— Published 9 February 2022

Ski jumping: Beijing Games strict on outfits

Tears flowed freely at the Beijing 2022 Winter Games. Tears of joy for Eileen Gu, the Chinese star of the Games, who was crowned in big air on Tuesday 8 February after attempting, and succeeding in, a jump never before seen in a major competition. Tears of distress the day before on the ski jump, during the mixed team event, contested for the first time at the Winter Games.

The reason? A point in the International Ski Federation (FIS) rules that was strictly enforced by the competition officials. It led to the disqualification of five jumpers, members of four national teams. Japan’s Sara Takanashi, Austria’s Daniela Iraschko-Stolz, Germany’s Katharina Althaus, and two Norwegians, Anna Odine Stroem and Silje Opseth, will not be included in the list of winners in this first Olympic event. They have been removed from the lists.

The reason was their jumping suits. They were judged too big by the officials of the Beijing Games. The FIS rules impose dimensions in relation to the size of the jumpers, both men and women. Clothing that is too large is considered to give the athlete an advantage during the flight phase.

This first edition of a mixed competition – two men and two women – was supposed to help promote ski jumping and meet the IOC’s parity requirements, but it turned into a war of words.

After the announcement of her disqualification, Katharina Althaus did not hold back her criticism to the media: “We just pulled the crap card. That is how you destroy nations, development and the entire sport.”

Silje Opseth, one of the two Norwegians disqualified, admitted she did not understand the jury’s decision. She explained that she was wearing the same suit two days earlier for the qualifying event. The officials did not make any comments to her. “I don’t know what to say, I’m really shaken up,” she said after the final, quoted by Reuters. I’m sorry I was disqualified.”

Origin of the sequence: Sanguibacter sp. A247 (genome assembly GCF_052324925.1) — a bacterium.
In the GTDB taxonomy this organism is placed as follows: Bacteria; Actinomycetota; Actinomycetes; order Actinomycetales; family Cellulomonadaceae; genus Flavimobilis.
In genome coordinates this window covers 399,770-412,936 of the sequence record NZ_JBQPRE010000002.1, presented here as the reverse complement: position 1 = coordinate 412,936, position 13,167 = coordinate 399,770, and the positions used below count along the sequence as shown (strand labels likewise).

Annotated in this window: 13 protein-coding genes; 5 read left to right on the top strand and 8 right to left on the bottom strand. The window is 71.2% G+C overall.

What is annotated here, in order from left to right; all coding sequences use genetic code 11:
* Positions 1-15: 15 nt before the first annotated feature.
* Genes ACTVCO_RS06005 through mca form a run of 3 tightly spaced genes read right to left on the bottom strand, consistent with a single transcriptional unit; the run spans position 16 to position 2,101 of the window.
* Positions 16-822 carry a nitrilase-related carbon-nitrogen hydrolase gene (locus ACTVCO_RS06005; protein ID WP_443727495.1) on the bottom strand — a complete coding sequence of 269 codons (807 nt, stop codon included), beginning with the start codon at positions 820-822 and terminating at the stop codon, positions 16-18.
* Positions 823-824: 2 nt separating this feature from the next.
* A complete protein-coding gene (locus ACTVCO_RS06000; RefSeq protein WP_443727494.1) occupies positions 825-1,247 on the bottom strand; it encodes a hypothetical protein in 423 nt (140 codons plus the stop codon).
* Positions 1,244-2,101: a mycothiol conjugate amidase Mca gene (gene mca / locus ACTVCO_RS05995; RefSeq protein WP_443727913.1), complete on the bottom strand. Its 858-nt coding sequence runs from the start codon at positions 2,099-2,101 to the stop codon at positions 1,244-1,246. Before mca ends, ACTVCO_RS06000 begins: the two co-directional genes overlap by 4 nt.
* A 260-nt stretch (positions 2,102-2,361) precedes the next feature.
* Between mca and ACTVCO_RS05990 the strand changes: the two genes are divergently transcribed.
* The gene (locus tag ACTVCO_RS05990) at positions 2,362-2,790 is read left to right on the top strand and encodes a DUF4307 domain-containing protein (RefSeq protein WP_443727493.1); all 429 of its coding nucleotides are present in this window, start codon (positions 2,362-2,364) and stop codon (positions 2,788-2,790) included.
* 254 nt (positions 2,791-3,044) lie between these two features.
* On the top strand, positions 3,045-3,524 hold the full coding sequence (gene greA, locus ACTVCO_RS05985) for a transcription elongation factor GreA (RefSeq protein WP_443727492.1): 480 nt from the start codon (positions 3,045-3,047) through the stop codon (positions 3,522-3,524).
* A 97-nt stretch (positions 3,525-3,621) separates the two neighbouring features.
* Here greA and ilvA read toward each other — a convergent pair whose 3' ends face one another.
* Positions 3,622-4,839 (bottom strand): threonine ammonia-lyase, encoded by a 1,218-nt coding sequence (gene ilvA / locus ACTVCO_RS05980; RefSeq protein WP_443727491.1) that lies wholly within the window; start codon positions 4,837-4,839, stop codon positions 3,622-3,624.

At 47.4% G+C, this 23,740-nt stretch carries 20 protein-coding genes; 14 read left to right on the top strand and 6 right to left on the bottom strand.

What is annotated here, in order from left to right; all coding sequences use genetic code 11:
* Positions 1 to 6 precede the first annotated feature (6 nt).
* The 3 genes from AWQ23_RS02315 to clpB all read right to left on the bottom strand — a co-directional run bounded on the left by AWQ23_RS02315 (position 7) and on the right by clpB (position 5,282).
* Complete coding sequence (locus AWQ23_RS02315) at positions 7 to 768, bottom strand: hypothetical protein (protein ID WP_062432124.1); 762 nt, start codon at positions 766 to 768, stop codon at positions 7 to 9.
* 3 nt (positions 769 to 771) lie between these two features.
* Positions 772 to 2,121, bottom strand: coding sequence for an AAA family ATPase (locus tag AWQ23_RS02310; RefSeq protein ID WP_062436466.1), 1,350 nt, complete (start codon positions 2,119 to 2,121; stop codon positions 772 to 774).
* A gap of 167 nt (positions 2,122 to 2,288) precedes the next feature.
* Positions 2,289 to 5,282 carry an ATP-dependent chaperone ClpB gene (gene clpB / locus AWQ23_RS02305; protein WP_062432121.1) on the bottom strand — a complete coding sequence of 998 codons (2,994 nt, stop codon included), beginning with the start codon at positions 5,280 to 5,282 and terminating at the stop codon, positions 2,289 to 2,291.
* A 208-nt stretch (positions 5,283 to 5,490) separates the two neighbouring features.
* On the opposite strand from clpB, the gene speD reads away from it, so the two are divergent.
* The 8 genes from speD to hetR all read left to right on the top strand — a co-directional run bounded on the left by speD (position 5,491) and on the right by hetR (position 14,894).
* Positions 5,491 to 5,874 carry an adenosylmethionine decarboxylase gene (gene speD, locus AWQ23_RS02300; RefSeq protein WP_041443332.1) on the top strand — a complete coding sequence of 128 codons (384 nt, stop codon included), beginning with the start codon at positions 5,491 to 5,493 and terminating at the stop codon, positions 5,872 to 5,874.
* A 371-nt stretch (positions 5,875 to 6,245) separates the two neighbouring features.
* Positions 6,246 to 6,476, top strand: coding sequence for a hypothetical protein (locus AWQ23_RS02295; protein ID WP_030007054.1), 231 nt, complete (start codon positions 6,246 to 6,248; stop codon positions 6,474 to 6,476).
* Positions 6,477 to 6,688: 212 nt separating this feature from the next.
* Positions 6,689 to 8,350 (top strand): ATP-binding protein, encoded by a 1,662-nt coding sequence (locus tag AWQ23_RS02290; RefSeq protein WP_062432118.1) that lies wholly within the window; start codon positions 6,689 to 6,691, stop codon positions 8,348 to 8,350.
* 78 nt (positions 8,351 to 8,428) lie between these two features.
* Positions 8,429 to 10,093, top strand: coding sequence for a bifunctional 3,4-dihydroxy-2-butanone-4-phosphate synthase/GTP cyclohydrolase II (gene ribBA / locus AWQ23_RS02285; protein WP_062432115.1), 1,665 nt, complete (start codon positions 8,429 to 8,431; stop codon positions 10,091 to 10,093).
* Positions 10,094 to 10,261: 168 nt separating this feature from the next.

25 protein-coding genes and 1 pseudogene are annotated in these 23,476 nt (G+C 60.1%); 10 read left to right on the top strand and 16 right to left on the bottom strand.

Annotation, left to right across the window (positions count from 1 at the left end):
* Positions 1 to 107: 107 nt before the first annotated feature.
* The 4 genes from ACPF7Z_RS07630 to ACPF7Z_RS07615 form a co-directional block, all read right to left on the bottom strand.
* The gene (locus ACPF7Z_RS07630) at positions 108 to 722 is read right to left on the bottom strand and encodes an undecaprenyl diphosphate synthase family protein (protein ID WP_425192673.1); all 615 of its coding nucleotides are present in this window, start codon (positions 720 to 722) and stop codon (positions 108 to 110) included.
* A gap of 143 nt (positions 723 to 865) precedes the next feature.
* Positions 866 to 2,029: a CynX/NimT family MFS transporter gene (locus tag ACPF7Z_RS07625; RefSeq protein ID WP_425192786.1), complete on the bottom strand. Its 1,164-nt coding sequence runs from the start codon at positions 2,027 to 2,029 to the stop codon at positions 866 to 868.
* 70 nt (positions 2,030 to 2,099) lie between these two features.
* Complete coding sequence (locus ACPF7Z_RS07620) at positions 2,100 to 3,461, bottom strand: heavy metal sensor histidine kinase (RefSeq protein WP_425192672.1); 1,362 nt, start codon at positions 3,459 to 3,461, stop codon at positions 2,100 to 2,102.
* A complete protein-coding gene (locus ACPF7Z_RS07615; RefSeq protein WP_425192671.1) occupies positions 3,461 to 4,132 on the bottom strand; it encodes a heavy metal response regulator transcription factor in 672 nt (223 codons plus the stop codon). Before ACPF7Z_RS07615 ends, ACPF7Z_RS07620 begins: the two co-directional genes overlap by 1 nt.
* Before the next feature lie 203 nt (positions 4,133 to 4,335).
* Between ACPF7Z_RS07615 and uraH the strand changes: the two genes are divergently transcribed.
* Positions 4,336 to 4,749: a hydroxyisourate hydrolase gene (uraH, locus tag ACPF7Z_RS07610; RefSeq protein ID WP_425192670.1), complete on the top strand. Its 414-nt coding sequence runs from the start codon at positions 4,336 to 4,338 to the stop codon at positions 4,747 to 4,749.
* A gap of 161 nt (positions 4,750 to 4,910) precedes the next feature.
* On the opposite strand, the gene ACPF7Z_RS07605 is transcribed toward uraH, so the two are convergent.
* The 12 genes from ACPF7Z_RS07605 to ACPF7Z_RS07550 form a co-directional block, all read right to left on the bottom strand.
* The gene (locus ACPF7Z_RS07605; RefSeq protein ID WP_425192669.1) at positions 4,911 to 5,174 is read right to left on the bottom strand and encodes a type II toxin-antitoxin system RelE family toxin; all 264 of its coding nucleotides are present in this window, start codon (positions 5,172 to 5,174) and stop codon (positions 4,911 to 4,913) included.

The same lack of understanding in the Japanese camp. Sara Takanashi’s coach told the NHK channel that the officials had judged that the jumper’s suit was too wide in the thighs. But she had used the same suit in qualifying.

At the International Ski Federation (FIS), the response was very formal. One of its representatives, Aga Baczkowska, told Norwegian broadcaster NRK that it was up to each team to ensure that their suits complied with the rules. “The jumping suit must in all places and parts be tight-fitting the athlete’s body,” she said.

The Canadian Ski Federation, through one of its officials, defended this position: “It’s a very common thing to happen in ski jumping, and the fact that it happened at the Olympics just goes to show that they were taking the rules pretty strictly and seriously.”

No doubt. But the German camp does not share this version of the case. For Horst Huttel, the sports director, the competition at the Beijing Games was a “parody“. “This is a parody, but I am not laughing.

Final result: Gold for Slovenia, silver for the Russian Olympic Committee (ROC), bronze for Canada. The countries affected by the disqualifications remained off the podium.